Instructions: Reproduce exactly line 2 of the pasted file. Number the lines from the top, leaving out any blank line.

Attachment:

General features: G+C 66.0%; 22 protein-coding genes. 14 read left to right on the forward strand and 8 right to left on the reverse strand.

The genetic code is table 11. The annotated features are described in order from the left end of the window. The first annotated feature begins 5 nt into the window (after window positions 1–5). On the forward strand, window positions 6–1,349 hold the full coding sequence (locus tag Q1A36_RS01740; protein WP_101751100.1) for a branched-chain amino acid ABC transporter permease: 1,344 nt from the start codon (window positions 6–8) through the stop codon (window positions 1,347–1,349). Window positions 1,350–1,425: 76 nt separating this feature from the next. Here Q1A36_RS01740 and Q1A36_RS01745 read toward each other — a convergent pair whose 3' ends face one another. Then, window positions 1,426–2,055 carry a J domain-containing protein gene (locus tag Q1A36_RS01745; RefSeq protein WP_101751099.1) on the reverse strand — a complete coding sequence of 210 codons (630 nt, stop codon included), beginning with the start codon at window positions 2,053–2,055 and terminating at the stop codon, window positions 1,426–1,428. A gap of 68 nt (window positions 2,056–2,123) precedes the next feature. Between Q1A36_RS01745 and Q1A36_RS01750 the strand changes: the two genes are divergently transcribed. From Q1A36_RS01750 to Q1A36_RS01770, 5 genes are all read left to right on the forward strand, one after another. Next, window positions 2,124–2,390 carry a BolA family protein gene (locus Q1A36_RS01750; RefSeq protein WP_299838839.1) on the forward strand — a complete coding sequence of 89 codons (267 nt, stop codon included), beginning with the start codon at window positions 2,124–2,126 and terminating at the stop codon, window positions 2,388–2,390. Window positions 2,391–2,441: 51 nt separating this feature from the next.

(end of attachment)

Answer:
The genetic code is table 11. The annotated features are described in order from the left end of the window. The first annotated feature begins 5 nt into the window (after window positions 1–5). On the forward strand, window positions 6–1,349 hold the full coding sequence (locus tag Q1A36_RS01740; protein WP_101751100.1) for a branched-chain amino acid ABC transporter permease: 1,344 nt from the start codon (window positions 6–8) through the stop codon (window positions 1,347–1,349). Window positions 1,350–1,425: 76 nt separating this feature from the next. Here Q1A36_RS01740 and Q1A36_RS01745 read toward each other — a convergent pair whose 3' ends face one another. Then, window positions 1,426–2,055 carry a J domain-containing protein gene (locus tag Q1A36_RS01745; RefSeq protein WP_101751099.1) on the reverse strand — a complete coding sequence of 210 codons (630 nt, stop codon included), beginning with the start codon at window positions 2,053–2,055 and terminating at the stop codon, window positions 1,426–1,428. A gap of 68 nt (window positions 2,056–2,123) precedes the next feature. Between Q1A36_RS01745 and Q1A36_RS01750 the strand changes: the two genes are divergently transcribed. From Q1A36_RS01750 to Q1A36_RS01770, 5 genes are all read left to right on the forward strand, one after another. Next, window positions 2,124–2,390 carry a BolA family protein gene (locus Q1A36_RS01750; RefSeq protein WP_299838839.1) on the forward strand — a complete coding sequence of 89 codons (267 nt, stop codon included), beginning with the start codon at window positions 2,124–2,126 and terminating at the stop codon, window positions 2,388–2,390. Window positions 2,391–2,441: 51 nt separating this feature from the next.